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      Healing of Achilles tendon partial tear following focused shockwave: a case report and literature review

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          Achilles tendinopathy is a common cause of posterior heel pain and can progress to partial tendon tear without adequate treatment. Effects of traditional treatments vary, and many recent reports focus on the use of extracorporeal shockwave therapy (ESWT) for Achilles tendinopathy but not for Achilles tendon partial tear. Here, we report the case of a 64-year-old female suffering from severe left heel pain for half a year. All treatment and rehabilitation were less effective until ESWT was applied. Each course of focused shockwave therapy included 2500 shots with energy flux density from 0.142 mJ/mm 2 to 0.341 mJ/mm 2. The visual analog scale decreased from nine to one degree. High-resolution musculoskeletal ultrasonography was performed before and 1 month after the treatment, which revealed healing of the torn region and decrease in inflammation. ESWT had shown to be an alternative treatment for Achilles tendon partial tear under safety procedure and ultrasound observation.

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          Most cited references 33

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          Tendinopathy--from basic science to treatment.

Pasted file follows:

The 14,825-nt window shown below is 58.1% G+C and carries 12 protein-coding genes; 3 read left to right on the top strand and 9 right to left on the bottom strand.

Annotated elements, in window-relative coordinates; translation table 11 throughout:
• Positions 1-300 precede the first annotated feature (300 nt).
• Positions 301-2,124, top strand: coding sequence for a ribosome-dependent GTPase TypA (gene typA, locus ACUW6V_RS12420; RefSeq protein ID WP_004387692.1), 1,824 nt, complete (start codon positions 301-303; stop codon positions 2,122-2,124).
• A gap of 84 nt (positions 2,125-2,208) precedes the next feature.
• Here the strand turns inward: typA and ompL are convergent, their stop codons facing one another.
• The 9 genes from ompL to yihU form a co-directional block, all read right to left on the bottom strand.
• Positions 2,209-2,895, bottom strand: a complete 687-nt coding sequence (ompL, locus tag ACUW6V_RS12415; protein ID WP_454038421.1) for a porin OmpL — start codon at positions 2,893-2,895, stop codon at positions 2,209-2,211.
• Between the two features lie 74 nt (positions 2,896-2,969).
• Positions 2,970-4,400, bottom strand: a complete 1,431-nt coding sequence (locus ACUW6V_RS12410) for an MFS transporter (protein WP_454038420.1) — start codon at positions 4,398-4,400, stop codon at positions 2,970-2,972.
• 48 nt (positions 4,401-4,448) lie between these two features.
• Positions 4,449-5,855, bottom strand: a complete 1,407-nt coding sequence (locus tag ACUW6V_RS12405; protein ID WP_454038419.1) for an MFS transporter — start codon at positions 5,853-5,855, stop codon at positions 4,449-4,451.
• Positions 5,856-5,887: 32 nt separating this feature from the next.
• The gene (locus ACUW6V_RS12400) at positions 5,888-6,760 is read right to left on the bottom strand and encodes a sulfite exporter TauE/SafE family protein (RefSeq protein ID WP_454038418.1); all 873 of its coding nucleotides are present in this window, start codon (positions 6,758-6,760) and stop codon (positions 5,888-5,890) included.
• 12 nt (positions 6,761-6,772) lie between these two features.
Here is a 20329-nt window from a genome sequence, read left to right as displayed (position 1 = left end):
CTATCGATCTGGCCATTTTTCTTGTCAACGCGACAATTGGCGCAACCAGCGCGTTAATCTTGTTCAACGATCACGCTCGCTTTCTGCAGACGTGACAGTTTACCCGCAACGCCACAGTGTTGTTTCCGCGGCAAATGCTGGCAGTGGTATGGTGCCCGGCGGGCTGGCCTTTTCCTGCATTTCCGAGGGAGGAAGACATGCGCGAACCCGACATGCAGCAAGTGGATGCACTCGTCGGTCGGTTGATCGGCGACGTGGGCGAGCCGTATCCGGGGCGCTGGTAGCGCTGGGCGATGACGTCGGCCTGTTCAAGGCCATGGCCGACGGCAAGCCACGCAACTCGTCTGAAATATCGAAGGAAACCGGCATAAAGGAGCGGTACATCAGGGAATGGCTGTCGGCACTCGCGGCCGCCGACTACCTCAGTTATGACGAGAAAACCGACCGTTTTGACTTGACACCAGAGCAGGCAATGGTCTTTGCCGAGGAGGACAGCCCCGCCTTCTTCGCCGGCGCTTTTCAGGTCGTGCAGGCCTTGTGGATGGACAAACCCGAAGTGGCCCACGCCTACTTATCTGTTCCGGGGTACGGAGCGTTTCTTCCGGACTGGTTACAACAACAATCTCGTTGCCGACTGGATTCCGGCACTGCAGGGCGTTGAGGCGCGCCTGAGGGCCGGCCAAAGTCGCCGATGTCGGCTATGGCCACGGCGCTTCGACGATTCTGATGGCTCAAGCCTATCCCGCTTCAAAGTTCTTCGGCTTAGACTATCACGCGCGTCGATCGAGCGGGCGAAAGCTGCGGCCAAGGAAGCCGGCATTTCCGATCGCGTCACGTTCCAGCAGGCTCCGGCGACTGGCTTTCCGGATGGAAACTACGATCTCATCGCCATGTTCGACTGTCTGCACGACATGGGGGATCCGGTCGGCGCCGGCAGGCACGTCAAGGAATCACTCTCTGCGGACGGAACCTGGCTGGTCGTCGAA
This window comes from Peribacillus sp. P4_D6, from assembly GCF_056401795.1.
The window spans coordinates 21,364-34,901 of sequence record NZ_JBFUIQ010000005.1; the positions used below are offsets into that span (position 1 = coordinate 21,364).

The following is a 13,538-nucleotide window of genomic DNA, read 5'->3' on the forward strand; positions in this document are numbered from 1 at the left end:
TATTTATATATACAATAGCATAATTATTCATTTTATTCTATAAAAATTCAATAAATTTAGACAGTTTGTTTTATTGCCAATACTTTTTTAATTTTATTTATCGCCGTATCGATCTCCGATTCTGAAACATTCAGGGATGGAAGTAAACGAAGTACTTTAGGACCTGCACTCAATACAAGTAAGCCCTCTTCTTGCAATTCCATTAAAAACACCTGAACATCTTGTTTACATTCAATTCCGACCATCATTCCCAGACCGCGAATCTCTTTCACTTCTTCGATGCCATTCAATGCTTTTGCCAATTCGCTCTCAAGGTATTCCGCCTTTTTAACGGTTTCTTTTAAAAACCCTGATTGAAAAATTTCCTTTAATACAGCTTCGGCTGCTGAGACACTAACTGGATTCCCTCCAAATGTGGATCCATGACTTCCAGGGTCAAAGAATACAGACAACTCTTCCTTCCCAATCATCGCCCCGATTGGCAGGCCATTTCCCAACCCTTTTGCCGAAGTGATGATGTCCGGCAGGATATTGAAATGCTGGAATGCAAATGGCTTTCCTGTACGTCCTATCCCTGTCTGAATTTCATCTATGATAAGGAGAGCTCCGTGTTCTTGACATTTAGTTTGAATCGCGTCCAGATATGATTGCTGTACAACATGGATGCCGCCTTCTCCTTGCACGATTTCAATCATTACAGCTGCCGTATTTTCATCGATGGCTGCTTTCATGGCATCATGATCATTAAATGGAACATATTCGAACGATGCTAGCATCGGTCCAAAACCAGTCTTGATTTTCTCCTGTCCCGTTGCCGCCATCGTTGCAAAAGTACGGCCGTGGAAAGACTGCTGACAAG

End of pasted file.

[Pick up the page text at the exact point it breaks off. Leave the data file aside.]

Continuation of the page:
Lisa Riley (2008)
          Chronic tendon pathology (tendinopathy), although common, is difficult to treat. Tendons possess a highly organized fibrillar matrix, consisting of type I collagen and various 'minor' collagens, proteoglycans and glycoproteins. The tendon matrix is maintained by the resident tenocytes, and there is evidence of a continuous process of matrix remodeling, although the rate of turnover varies at different sites. A change in remodeling activity is associated with the onset of tendinopathy. Major molecular changes include increased expression of type III collagen, fibronectin, tenascin C, aggrecan and biglycan. These changes are consistent with repair, but they might also be an adaptive response to changes in mechanical loading. Repeated minor strain is thought to be the major precipitating factor in tendinopathy, although further work is required to determine whether it is mechanical overstimulation or understimulation that leads to the change in tenocyte activity. Metalloproteinase enzymes have an important role in the tendon matrix, being responsible for the degradation of collagen and proteoglycan in both healthy patients and those with disease. Metalloproteinases that show increased expression in painful tendinopathy include ADAM (a disintegrin and metalloproteinase)-12 and MMP (matrix metalloproteinase)-23. The role of these enzymes in tendon pathology is unknown, and further work is required to identify novel and specific molecular targets for therapy.